Doctors raise doubts over plans to more than double Hong Kong emergency ward fees

Consultants for the Hospital Authority have suggested raising the fee for accident and emergency services from HK$100 to HK$220

PUBLISHED : Friday, 18 November, 2016, 12:21pm
UPDATED : Friday, 18 November, 2016, 12:21pm

Doctors and patients’ groups have expressed concerns over proposals that could see emergency ward fees more than double in an attempt to cut waiting times and prevent overuse.

It is understood that consultants for the Hospital Authority have suggested raising the fee for accident and emergency services from HK$100 to HK$220, in an effort to also maintain the proportion of government subsidy at 82 per cent, which was set in 2003.

The move is hoped to drive away patients who visit emergency wards unnecessarily and alleviate the pressure on overburdened wards, where patients had to wait for more than 10 hours to see doctors in some hospitals during peak flu season.

However, Dr Axel Siu Yuet-chung, vice-president of the Hong Kong College of Emergency Medicine, said the introduction of the HK$100 charge for emergency ward services in 2002 showed adding fees was not an appropriate approach.

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“The number of patients dropped within a short period of time, but then the number increased gradually in 2004 onwards,” Siu told RTHK on Friday morning.

Ivan Lin, a community organiser from the Society for Community Organisation, worried that the proposal would prevent low-income families and the elderly from seeking medical help if needed.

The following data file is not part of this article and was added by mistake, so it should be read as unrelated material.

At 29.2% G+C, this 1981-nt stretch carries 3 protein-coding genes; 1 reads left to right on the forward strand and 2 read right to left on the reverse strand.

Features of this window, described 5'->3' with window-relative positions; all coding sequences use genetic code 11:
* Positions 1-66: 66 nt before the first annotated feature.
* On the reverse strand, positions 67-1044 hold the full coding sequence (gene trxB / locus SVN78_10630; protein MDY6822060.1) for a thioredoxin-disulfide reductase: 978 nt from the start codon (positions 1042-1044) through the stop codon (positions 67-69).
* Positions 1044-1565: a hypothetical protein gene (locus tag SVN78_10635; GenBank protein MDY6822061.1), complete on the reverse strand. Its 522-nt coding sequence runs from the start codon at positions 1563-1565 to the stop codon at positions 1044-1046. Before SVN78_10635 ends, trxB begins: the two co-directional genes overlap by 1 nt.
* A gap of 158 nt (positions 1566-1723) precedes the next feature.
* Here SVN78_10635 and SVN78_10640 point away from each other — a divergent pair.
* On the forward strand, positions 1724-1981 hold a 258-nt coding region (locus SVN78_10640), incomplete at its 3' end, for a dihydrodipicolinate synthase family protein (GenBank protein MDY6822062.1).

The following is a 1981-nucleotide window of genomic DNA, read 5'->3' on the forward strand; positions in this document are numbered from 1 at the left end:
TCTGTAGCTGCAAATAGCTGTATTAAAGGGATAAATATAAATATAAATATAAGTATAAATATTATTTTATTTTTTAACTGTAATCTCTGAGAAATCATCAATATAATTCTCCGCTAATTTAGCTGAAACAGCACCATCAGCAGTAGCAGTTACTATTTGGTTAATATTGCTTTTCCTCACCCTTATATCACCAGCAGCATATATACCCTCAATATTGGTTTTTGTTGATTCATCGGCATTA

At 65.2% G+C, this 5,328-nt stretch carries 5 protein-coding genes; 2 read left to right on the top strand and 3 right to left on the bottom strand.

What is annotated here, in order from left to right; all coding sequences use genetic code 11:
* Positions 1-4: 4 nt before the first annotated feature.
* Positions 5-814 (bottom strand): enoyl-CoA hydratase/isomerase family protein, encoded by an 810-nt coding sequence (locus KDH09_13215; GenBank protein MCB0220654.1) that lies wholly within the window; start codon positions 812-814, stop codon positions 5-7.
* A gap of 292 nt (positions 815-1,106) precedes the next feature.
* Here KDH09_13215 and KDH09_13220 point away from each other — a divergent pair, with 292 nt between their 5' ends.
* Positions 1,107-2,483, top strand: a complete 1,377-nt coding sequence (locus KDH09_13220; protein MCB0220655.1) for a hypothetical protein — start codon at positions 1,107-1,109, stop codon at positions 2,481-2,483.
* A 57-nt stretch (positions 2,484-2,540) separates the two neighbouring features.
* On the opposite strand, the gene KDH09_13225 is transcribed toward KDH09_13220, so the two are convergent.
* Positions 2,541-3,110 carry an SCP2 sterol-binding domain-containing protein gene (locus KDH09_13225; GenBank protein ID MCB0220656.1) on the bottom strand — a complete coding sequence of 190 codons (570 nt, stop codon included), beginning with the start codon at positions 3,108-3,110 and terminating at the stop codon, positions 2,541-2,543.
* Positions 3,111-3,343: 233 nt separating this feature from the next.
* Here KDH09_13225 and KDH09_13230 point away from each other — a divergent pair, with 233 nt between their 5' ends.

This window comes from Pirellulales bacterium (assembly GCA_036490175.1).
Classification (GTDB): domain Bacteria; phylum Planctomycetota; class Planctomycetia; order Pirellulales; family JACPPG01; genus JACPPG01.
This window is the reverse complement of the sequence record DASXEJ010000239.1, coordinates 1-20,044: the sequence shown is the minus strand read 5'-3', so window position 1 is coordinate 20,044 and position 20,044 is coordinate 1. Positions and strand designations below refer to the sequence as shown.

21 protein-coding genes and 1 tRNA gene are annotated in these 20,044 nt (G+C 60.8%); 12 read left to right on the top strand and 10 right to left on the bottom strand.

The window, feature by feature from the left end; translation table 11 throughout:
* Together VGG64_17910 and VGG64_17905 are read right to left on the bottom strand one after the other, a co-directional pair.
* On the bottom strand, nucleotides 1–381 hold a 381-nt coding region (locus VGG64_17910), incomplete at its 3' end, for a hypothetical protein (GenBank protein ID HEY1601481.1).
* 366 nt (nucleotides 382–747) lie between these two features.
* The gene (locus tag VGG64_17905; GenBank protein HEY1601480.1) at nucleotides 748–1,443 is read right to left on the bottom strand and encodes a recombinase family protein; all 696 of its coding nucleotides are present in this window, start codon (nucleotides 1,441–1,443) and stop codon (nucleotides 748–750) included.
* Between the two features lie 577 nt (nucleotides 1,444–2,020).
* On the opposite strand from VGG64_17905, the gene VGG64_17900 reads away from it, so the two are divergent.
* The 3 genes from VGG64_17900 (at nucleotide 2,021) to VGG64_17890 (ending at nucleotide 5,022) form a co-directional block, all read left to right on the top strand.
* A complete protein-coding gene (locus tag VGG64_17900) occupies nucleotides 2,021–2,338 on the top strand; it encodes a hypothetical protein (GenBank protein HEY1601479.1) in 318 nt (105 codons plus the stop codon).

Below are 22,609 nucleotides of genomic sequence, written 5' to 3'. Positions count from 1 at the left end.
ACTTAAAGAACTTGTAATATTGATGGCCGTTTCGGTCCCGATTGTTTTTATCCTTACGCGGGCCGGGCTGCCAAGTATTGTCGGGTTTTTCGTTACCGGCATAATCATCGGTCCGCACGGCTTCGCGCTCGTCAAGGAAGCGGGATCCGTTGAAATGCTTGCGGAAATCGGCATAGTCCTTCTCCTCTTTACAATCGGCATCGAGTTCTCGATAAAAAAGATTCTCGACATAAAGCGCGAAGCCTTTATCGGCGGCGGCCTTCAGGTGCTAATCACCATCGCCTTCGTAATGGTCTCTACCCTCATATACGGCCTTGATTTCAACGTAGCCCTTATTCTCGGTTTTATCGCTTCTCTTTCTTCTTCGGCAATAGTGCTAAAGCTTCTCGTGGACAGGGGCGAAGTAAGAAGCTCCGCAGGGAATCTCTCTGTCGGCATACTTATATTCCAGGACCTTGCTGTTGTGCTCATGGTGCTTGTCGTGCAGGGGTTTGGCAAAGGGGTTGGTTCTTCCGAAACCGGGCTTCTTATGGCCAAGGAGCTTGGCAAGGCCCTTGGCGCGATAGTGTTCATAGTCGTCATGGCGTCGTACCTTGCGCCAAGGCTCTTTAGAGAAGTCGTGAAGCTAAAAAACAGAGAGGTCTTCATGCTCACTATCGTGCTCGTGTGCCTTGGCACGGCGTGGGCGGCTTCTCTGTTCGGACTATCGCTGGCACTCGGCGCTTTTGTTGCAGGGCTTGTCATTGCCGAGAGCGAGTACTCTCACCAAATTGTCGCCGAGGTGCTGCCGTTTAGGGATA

“The primary care services in Hong Kong are not sufficient and therefore [low-income] patients had to visit the emergency wards. But given the complication in applying fee waiver, would they choose not to seek treatment?” said Lin.

The Post reported that a study revealed that almost one tenth of Hongkongers did not see doctors because of financial deprivation.

Lin said that the current fee waiver application involved a review of the financial condition of the applicant’s entire family, which could be troublesome and drive away people seeking help.

He added that in some cases, elderly patients visited public hospitals only because of urinary catheter problems or feeding tube issues, which could be handled at the primary care level.

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As the number medical graduates in the city is set to increase from 250 to 420 in 2018, Siu suggested there should be proper manpower planning for doctors in primary care and emergency services.

“If we have better infrastructure, some patients could in fact be transferred back to primary care services,” said Siu, adding that many semi-urgent and non-urgent patients could in fact be handled by general outpatient clinics.

Lin added that the procedures for fee waiver applications should be simplified to ensure the medical needs of underprivileged patients are met.

The suggested fee increase comes as a preliminary review on fee adjustments as now been completed.